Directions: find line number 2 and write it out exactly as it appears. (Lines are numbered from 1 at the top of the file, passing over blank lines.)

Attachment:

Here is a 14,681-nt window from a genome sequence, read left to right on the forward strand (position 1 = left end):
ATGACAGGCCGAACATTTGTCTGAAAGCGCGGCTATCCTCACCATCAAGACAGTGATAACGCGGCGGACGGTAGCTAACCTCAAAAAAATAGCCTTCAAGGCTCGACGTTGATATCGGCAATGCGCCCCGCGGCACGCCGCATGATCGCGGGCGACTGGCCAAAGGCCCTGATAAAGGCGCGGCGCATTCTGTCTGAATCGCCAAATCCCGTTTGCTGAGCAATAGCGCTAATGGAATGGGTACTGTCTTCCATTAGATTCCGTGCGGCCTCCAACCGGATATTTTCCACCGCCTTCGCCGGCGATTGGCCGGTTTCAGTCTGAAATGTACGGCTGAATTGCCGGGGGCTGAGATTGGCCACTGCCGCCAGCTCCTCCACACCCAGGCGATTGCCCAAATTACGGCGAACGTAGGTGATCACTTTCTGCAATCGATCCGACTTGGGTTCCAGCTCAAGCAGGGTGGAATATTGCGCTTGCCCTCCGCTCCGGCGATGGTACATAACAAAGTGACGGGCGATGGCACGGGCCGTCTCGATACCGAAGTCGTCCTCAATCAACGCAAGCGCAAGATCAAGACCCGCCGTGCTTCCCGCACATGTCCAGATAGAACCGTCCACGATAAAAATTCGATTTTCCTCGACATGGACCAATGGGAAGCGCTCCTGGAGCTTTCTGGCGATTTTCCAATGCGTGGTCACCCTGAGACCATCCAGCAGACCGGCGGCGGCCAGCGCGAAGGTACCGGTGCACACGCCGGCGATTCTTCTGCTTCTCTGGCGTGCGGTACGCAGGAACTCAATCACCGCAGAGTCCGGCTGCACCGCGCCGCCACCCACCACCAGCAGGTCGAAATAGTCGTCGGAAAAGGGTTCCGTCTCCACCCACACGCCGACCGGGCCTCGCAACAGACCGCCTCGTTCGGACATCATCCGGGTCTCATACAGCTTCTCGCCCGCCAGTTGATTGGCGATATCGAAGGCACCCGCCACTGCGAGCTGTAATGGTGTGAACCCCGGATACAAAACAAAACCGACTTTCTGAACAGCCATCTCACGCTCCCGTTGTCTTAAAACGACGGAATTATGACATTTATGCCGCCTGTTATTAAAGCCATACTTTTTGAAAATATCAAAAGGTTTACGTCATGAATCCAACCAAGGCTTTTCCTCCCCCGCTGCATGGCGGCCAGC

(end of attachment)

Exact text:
ATGACAGGCCGAACATTTGTCTGAAAGCGCGGCTATCCTCACCATCAAGACAGTGATAACGCGGCGGACGGTAGCTAACCTCAAAAAAATAGCCTTCAAGGCTCGACGTTGATATCGGCAATGCGCCCCGCGGCACGCCGCATGATCGCGGGCGACTGGCCAAAGGCCCTGATAAAGGCGCGGCGCATTCTGTCTGAATCGCCAAATCCCGTTTGCTGAGCAATAGCGCTAATGGAATGGGTACTGTCTTCCATTAGATTCCGTGCGGCCTCCAACCGGATATTTTCCACCGCCTTCGCCGGCGATTGGCCGGTTTCAGTCTGAAATGTACGGCTGAATTGCCGGGGGCTGAGATTGGCCACTGCCGCCAGCTCCTCCACACCCAGGCGATTGCCCAAATTACGGCGAACGTAGGTGATCACTTTCTGCAATCGATCCGACTTGGGTTCCAGCTCAAGCAGGGTGGAATATTGCGCTTGCCCTCCGCTCCGGCGATGGTACATAACAAAGTGACGGGCGATGGCACGGGCCGTCTCGATACCGAAGTCGTCCTCAATCAACGCAAGCGCAAGATCAAGACCCGCCGTGCTTCCCGCACATGTCCAGATAGAACCGTCCACGATAAAAATTCGATTTTCCTCGACATGGACCAATGGGAAGCGCTCCTGGAGCTTTCTGGCGATTTTCCAATGCGTGGTCACCCTGAGACCATCCAGCAGACCGGCGGCGGCCAGCGCGAAGGTACCGGTGCACACGCCGGCGATTCTTCTGCTTCTCTGGCGTGCGGTACGCAGGAACTCAATCACCGCAGAGTCCGGCTGCACCGCGCCGCCACCCACCACCAGCAGGTCGAAATAGTCGTCGGAAAAGGGTTCCGTCTCCACCCACACGCCGACCGGGCCTCGCAACAGACCGCCTCGTTCGGACATCATCCGGGTCTCATACAGCTTCTCGCCCGCCAGTTGATTGGCGATATCGAAGGCACCCGCCACTGCGAGCTGTAATGGTGTGAACCCCGGATACAAAACAAAACCGACTTTCTGAACAGCCATCTCACGCTCCCGTTGTCTTAAAACGACGGAATTATGACATTTATGCCGCCTGTTATTAAAGCCATACTTTTTGAAAATATCAAAAGGTTTACGTCATGAATCCAACCAAGGCTTTTCCTCCCCCGCTGCATGGCGGCCAGC